Time management on the other hand relates to planning, organizing, and scheduling one’s time each day, week, month or year. Applications/tools for these types of activities have proliferated and are sometimes hard to keep up with.
Doing the required thinking and planning that goes with setting priorities can help make the choice of which tools to use more objective and targeted when it comes to selecting just what is needed to meet your priorities effectively.
There are many long-time tested time management “rules” — like handle each piece of paper or email only once and always begin with the end in mind — that make managing time easier, but without a deep sense of one’s real priorities, time management tools, rules and/or apps will consistently fall short of expectations and in many cases reduce your ability to accomplish what’s really important.
Scheduling will keep your day full but no matter how well it is done it will not bring you any closer to accomplishing your goals and priorities if priority management is neglected.
Remember, if Time Management is the house, Priority Management is the foundation. Don’t build one without the other!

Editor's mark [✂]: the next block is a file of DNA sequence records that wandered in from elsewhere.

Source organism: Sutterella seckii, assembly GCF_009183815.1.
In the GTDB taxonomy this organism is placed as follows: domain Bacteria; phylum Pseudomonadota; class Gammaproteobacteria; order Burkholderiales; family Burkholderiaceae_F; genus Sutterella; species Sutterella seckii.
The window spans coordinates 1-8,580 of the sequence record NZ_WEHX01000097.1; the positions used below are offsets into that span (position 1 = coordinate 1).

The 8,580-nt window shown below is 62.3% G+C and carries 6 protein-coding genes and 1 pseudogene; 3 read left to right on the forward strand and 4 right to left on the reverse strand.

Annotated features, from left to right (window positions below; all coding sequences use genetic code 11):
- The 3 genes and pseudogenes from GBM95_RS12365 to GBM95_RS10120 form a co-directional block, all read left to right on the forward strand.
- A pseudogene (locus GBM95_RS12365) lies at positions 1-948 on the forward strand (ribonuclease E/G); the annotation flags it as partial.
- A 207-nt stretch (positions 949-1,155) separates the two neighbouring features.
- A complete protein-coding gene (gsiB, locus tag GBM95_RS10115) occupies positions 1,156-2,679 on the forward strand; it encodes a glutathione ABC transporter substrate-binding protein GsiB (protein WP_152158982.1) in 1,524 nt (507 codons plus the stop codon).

What are some of the things I can do to get started with Priority Management?
Start by thinking about who you are and what your values are. What’s important to you? What would you want people to say about you if you left the company or (perish the thought) died? What do you hope to achieve in your life? These types of questions get you thinking about who you are and what you want to do—about the “vision” you have for yourself. Your company has a vision, and you should have one, too.
Along with your overall – or long-term – vision, you may also want to think about some shorter-term visions or goals. For example:
Next, consider where you’d like to be at this time next year . . .
- In graduate school?
- In a relationship?
- Getting settled into a new job because you’ve been promoted?
- Able to handle more responsibilities in your job?